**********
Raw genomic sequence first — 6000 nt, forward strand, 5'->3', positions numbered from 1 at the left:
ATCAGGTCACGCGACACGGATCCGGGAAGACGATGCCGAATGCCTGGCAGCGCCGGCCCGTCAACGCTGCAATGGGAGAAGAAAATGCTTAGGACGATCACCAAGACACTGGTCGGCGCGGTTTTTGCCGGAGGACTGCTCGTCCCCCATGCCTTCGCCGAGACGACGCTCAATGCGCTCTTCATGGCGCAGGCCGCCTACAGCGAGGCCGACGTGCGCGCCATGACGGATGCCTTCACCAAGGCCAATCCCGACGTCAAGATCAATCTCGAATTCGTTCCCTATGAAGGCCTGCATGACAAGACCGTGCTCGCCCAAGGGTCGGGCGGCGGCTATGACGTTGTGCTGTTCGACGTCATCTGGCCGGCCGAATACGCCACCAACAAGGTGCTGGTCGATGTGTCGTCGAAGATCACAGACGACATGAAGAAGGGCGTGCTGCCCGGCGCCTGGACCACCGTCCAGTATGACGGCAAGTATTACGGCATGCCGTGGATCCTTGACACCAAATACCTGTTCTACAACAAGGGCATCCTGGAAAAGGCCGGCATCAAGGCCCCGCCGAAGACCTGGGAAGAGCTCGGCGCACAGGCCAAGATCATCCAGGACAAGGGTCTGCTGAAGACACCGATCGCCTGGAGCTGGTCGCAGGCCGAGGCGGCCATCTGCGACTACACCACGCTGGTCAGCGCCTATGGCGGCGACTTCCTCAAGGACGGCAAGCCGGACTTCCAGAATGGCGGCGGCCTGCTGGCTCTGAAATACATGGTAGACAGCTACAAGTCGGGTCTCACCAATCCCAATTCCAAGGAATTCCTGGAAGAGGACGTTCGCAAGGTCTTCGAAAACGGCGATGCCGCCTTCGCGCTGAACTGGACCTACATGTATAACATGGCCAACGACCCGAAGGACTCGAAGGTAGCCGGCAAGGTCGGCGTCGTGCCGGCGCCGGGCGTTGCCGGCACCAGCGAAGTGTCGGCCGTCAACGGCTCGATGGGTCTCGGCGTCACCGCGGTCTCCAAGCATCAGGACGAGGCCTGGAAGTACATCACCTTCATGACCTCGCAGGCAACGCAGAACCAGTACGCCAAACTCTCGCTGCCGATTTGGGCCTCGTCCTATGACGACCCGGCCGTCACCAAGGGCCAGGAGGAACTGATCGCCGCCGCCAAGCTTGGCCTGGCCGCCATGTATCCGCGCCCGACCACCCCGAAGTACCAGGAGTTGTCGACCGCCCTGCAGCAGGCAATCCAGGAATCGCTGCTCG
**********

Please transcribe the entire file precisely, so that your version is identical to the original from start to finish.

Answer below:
Raw genomic sequence first — 6000 nt, forward strand, 5'->3', positions numbered from 1 at the left:
ATCAGGTCACGCGACACGGATCCGGGAAGACGATGCCGAATGCCTGGCAGCGCCGGCCCGTCAACGCTGCAATGGGAGAAGAAAATGCTTAGGACGATCACCAAGACACTGGTCGGCGCGGTTTTTGCCGGAGGACTGCTCGTCCCCCATGCCTTCGCCGAGACGACGCTCAATGCGCTCTTCATGGCGCAGGCCGCCTACAGCGAGGCCGACGTGCGCGCCATGACGGATGCCTTCACCAAGGCCAATCCCGACGTCAAGATCAATCTCGAATTCGTTCCCTATGAAGGCCTGCATGACAAGACCGTGCTCGCCCAAGGGTCGGGCGGCGGCTATGACGTTGTGCTGTTCGACGTCATCTGGCCGGCCGAATACGCCACCAACAAGGTGCTGGTCGATGTGTCGTCGAAGATCACAGACGACATGAAGAAGGGCGTGCTGCCCGGCGCCTGGACCACCGTCCAGTATGACGGCAAGTATTACGGCATGCCGTGGATCCTTGACACCAAATACCTGTTCTACAACAAGGGCATCCTGGAAAAGGCCGGCATCAAGGCCCCGCCGAAGACCTGGGAAGAGCTCGGCGCACAGGCCAAGATCATCCAGGACAAGGGTCTGCTGAAGACACCGATCGCCTGGAGCTGGTCGCAGGCCGAGGCGGCCATCTGCGACTACACCACGCTGGTCAGCGCCTATGGCGGCGACTTCCTCAAGGACGGCAAGCCGGACTTCCAGAATGGCGGCGGCCTGCTGGCTCTGAAATACATGGTAGACAGCTACAAGTCGGGTCTCACCAATCCCAATTCCAAGGAATTCCTGGAAGAGGACGTTCGCAAGGTCTTCGAAAACGGCGATGCCGCCTTCGCGCTGAACTGGACCTACATGTATAACATGGCCAACGACCCGAAGGACTCGAAGGTAGCCGGCAAGGTCGGCGTCGTGCCGGCGCCGGGCGTTGCCGGCACCAGCGAAGTGTCGGCCGTCAACGGCTCGATGGGTCTCGGCGTCACCGCGGTCTCCAAGCATCAGGACGAGGCCTGGAAGTACATCACCTTCATGACCTCGCAGGCAACGCAGAACCAGTACGCCAAACTCTCGCTGCCGATTTGGGCCTCGTCCTATGACGACCCGGCCGTCACCAAGGGCCAGGAGGAACTGATCGCCGCCGCCAAGCTTGGCCTGGCCGCCATGTATCCGCGCCCGACCACCCCGAAGTACCAGGAGTTGTCGACCGCCCTGCAGCAGGCAATCCAGGAATCGCTGCTCG